I wasn't going to write about this. I swore to myself that I wouldn't, that I'd let the glittering parade of Musicians I Don't Know and Stars I Don't Recognize march off into the LA sunset with nary a now-traditional "the Grammys sure suck at metal" piece from yours truly. But then Lady Gaga had to go and play a song with Metallica, and it all went to shit.
Don't get me wrong—I have no inherent problem with Lady Gaga. On the contrary, I think she has a killer voice, and appreciate her outspoken support for the LGBTQ community. I watched her Super Bowl thing, and hummed along to "Bad Romance," and appreciate that she's tried to branch out into country, sort of. I am most emphatically not a hater, but I've got to be honest with you, when I saw her onstage with Metallica, all spangled and bedazzled and googly-eyed, I was bummed. She has a chance to flex her rock'n'roll chops, and to pay tribute to one of her self-professed favorite bands… so of course, instead, she chose to act like a frickin' weirdo. I know that that's what Lady Gaga does—it's her entire brand—but it would've been great to see her abandon the manic pixie nightmare act and embrace a genre she actually loves, and that the Academy has a longstanding tradition of giving less than zero fucks about.
Straight out the gate, there was trouble. Presenter Laverne Cox failed to name Metallica when she introduced their performance, inviting the audience to watch "eight-time Grammy award winners and six-time Grammy winner, Lady Gaga." She quickly apologized to the band via Twitter, and I'm sure it was an honest mistake—it's a high-pressure gig, after all—but, come on, this was meant to be Metallica's big moment. Instead, that initial fumble set the stage for further embarrassment.
Technical issues put a damper on things from the outset, as a faulty microphone initially left Metallica vocalist James Hetfield to silently huff and puff and yeah-heah to no avail. For the first few bars of "Moth Into Flame," one of their new record's strongest tracks, the mighty Metallica were reduced to the status of backing band as Lady Gaga belted out the lyrics in Hetfield's stead. As I mentioned before and you undoubtedly know already, Gaga has a hell of a voice, and it worked well with the song's thrashy aggression—her throaty, histrionic yowl wasn't quite Acid material, but it wasn't monumentally far off, either. Gaga would slay if she ever wanted to hang up her couture and start a heavy metal band of her own; if she played her cards right, she may get the chance to open for Savage Master someday.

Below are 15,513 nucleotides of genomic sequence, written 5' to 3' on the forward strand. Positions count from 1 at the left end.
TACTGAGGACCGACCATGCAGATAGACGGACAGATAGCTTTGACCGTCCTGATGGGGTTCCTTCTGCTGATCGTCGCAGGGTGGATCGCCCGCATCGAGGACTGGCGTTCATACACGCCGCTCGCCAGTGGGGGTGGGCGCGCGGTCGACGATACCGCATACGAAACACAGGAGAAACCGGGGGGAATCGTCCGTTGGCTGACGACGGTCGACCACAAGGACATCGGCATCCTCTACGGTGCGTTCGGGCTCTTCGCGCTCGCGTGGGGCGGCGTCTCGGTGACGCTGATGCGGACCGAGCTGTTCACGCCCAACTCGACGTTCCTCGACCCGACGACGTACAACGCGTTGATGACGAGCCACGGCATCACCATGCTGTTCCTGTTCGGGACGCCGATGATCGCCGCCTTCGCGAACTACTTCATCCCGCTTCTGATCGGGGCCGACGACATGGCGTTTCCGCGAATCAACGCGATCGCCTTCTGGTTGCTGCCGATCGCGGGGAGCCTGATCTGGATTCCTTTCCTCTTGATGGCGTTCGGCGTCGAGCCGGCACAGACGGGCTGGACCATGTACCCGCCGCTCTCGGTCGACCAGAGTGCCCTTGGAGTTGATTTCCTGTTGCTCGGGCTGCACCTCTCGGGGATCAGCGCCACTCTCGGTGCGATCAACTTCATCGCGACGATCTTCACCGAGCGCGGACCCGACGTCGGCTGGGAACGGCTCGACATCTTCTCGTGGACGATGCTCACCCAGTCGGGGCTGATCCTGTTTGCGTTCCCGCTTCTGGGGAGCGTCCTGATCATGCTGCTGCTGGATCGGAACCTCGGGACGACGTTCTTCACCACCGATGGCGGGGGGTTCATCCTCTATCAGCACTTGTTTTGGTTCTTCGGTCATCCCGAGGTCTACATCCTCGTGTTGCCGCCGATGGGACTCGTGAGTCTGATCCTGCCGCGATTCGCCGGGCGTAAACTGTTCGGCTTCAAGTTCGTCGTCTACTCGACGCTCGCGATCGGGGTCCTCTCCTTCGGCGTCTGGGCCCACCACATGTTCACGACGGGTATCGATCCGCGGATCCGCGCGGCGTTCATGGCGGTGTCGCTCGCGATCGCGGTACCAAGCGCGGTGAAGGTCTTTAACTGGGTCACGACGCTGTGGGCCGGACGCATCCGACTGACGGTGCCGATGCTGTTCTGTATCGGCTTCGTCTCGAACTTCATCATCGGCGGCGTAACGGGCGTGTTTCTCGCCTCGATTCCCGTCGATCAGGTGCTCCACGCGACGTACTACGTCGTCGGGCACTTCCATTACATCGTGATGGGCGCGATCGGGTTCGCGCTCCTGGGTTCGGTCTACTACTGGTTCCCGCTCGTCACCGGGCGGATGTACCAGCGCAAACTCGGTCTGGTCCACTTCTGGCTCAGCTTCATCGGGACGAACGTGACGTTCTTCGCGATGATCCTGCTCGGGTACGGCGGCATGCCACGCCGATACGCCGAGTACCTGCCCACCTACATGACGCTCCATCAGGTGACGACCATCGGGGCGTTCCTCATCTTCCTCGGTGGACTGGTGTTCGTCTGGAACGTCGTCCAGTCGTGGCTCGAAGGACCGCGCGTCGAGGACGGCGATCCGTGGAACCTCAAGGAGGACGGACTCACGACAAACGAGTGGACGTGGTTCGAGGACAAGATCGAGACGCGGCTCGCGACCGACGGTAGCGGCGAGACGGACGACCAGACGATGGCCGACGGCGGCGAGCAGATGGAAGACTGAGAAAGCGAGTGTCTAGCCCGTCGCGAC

As it stands, though, nearly every other metalhead I've seen mention the performance has expressed the same sentiment, ranging from a strident "It sucked!" to a more charitable, "Maybe she was thrown off and overcompensating because of James' mic?" Whatever the cause—which I'm going to go ahead and posit was Gaga's own very human desire to be universally beloved—the performance itself felt forced, awkward, and ill-conceived. She should have known better than to try to appeal to both audiences, even if Metallica's audience has expanded to include anyone who's ever come upon "Enter Sandman" while scrolling past the local classic rock station and decided not to skip it.
Perhaps the most frustrating aspect of this whole dog and pony show is that Lady Gaga should have known better. The woman is a bonafide metal fan, and has been for far longer than she's been a global pop superstar. Back when I lived in London (between 2009-2013, arguably in Gaga's heyday), I was a couple degrees of separation from the pop star via her former performance partner and opening DJ, Lady Starlight, who was well-known to a handful of my friends as a glam rock obsessive and heavy metal fan. Starlight—born Colleen Martin—has also toured as an opening act for Judas Priest, and her love of the riff surely rubbed off on Gaga (or perhaps vice versa), who's long been open about her adoration for classic heavy metal like Iron Maiden, Judas Priest, and, yes, Metallica.